The African terrorist group has been in the news lately, but they're more complicated than you might think.
A car burns at the scene of a bomb explosion for which Boko Haram took credit at St. Theresa Catholic Church at Madalla / Reuters
MAIDUGURI, Nigeria - Boko Haram. If you've heard of them at all, you probably know them as the ultra-secretive, yet hyperactive Islamist sect seemingly bent on murdering Nigerian Christians and bringing down the young democracy of Africa's most populous nation. In the span of little over a year, they've gone from local oddity to national terror. Yet no one seems to quite know who they are or what to do about them.
Boko Haram's Church Bombings
Tough Love for Nigeria
Nigeria's Northern Insurgency
Nigeria: Do-or-Die Politics
To help separate myth from reality, the following is a brief introduction to Boko Haram.
Boko Haram is actually the nickname in the Hausa language for the group officially known in Arabic as "Jama'atu Ahlis Sunna Lidda'awati Wal-Jihad"--the People Committed to the Propagation of the Prophet's Teachings and Jihad. Coined by northern Muslims and subsequently picked up by the press, the name Boko Haram translates loosely as "Western education is forbidden" and is derived from one of the chief tenets of the teachings of Muhammad Yusuf, the group's early leader, who claimed that western style education ("boko" in Hausa) and the holding of government jobs are religiously forbidden, or haram, under Islam.
One of a number of young Nigerian clerics who embraced Saudi Arabia's Wahhabi/Salafi strain of Islam in the mid-1990s, Yusuf called upon Muslims to remove, by force if necessary, Nigeria's secular government and replace it with an Islamic state. Though he remained ambiguous enough to avoid prosecution for outright treason, his aggressive rhetoric, the growing ranks of his followers, and fears--later to prove well-founded--that the group was stockpiling weapons soon began to worry local authorities.
After years of tension and a series of minor incidents, things finally exploded in July 2009 when a group of Yusuf's followers were stopped by police in the city of Maiduguri--Boko Haram's traditional home--as they were on the way to the cemetery to bury a comrade. The officers, part of a special operation aimed at stamping out violence and rampant crime in northeastern Borno State, demanded that the young men comply with a law requiring motorcycle passengers to wear helmets. They refused and, in the confrontation that followed, several were shot and wounded by police.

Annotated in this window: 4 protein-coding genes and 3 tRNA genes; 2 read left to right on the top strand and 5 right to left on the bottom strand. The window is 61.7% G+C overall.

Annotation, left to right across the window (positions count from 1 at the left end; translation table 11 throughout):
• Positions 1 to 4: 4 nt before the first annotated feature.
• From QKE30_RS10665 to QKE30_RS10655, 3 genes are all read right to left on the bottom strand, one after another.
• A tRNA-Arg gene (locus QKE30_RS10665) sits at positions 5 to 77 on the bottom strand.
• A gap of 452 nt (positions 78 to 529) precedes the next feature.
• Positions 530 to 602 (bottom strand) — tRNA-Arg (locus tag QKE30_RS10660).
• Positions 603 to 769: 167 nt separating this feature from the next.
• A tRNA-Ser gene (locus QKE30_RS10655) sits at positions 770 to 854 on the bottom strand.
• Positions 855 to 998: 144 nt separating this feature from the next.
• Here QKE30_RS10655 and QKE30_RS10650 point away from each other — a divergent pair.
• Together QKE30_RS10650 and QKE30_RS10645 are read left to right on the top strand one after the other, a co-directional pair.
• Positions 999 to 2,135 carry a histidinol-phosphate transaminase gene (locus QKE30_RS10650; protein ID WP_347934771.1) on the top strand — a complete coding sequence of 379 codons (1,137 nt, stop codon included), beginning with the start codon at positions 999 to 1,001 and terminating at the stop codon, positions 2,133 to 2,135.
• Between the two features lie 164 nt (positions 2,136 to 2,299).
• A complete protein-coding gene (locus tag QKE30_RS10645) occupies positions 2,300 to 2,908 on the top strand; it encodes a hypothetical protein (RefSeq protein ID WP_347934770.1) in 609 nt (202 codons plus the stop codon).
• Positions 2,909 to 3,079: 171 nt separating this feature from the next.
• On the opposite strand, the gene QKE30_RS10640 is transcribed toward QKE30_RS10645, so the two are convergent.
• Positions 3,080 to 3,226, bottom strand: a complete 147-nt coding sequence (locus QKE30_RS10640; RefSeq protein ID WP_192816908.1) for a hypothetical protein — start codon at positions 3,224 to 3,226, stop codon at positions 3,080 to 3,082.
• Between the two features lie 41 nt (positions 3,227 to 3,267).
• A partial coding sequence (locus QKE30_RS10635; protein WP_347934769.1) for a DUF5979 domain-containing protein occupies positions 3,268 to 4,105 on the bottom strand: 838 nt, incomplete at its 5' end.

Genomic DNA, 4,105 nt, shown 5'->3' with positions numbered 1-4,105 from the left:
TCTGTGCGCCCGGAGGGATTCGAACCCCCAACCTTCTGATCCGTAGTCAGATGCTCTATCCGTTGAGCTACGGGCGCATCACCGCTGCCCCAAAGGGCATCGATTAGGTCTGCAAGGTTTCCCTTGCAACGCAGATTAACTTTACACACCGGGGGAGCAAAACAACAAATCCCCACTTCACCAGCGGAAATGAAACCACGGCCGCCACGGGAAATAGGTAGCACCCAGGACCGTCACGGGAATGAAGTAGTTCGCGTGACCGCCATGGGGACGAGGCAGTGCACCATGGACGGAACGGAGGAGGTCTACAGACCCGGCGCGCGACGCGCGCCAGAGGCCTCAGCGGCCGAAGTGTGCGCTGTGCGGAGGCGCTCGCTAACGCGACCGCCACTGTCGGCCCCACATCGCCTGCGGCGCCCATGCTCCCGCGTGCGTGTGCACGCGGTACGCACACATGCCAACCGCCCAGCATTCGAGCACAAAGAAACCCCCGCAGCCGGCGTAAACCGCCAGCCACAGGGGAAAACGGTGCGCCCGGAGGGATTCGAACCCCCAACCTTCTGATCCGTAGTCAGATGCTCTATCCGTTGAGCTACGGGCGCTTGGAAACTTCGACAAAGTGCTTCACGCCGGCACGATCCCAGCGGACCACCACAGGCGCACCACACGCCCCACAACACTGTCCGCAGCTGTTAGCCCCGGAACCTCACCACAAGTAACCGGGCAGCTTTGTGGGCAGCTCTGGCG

Yusuf responded by unleashing an armed uprising, breaking into a prison and attacking government buildings and police stations. Fighting quickly spread across five northern states and lasted several days.
The response from the federal government was severe. Federal soldiers deployed to rein in the group were filmed summarily executing suspected militants in the streets. Yusuf was killed while in police custody. His body was discovered still wearing handcuffs. In total, over 1,000 people died in the fighting.
Boko Haram was subsequently banned by the government. Its mosques were demolished, and its surviving members scattered and went underground.
After a year-long lull, Nigeria's Muslim-dominated north witnessed a distinct surge in violent attacks beginning in mid-2010. Several churches were bombed on Christmas Day that year in the central city of Jos, long a flashpoint of violence between Christians and Muslims. Militants bombed party offices and assassinated office seekers seemingly at will in the run-up to the April 2011 national elections. In June, they managed to detonate a bomb inside the heavily guarded national police headquarters, then made international headlines in August when a suicide bomber plowed an explosive-laden car through two security barriers and into the lobby of the United Nations' offices in Abuja, killing nearly two dozen people and wounding another 80. Finally, they capped the year by bombing churches and government compounds for the second Christmas in succession.
Meanwhile, thousands of federal troops, deployed to northeastern Nigeria in early 2011 in an effort to deprive Boko Haram of a secure base from which to operate, quickly found themselves bogged down in a sustained insurgency, complete with suicide bombings, hit-and-run attacks and IEDs.
What do they want?
Here's where things get complicated.
As all of this has been going on, Boko Haram has for the most part kept quiet. So in the absence of any solid, verifiable demands, speculating about the group's true aims has become a national--if not international--obsession.
In the choosing of churches as targets for bombings, many see an attempt to drive a wedge between Christians and Muslims and perhaps push Nigeria into a civil war fueled on both sides by religious extremism.